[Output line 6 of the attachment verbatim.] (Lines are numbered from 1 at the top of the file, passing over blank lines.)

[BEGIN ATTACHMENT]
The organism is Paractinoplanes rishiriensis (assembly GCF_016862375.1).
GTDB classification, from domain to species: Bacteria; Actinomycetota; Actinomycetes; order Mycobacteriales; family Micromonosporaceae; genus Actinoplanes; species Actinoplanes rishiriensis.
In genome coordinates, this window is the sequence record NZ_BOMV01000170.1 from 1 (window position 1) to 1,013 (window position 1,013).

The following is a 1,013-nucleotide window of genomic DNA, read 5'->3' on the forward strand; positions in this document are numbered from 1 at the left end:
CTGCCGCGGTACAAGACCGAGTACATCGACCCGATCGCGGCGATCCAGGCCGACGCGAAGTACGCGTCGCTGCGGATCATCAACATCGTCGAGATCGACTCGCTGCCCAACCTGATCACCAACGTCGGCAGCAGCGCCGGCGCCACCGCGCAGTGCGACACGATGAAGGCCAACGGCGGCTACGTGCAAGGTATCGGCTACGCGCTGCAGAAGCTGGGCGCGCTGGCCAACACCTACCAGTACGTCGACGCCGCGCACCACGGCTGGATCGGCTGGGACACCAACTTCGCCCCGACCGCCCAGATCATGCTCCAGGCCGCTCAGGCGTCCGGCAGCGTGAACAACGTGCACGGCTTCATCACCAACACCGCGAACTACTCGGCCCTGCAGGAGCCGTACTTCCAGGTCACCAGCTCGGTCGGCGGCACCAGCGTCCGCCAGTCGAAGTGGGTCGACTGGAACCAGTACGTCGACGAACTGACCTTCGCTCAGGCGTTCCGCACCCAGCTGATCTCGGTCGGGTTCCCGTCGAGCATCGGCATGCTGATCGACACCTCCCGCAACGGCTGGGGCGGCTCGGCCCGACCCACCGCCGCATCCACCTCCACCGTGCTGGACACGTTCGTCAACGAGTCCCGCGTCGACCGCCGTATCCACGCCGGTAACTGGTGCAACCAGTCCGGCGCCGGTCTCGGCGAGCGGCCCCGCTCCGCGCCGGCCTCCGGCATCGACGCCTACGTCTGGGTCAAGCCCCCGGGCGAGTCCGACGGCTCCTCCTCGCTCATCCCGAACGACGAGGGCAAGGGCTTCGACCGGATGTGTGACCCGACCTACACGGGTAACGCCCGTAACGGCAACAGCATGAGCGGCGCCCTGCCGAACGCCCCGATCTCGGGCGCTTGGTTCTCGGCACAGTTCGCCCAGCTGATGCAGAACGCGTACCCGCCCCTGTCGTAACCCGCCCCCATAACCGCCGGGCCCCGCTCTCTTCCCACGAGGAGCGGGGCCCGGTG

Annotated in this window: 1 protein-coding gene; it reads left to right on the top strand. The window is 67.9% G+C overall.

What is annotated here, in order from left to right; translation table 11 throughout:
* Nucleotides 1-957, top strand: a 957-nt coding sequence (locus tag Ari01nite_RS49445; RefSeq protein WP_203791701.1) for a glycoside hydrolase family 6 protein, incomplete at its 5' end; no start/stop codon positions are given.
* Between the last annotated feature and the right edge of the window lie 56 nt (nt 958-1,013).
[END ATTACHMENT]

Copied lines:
Annotated in this window: 1 protein-coding gene; it reads left to right on the top strand. The window is 67.9% G+C overall.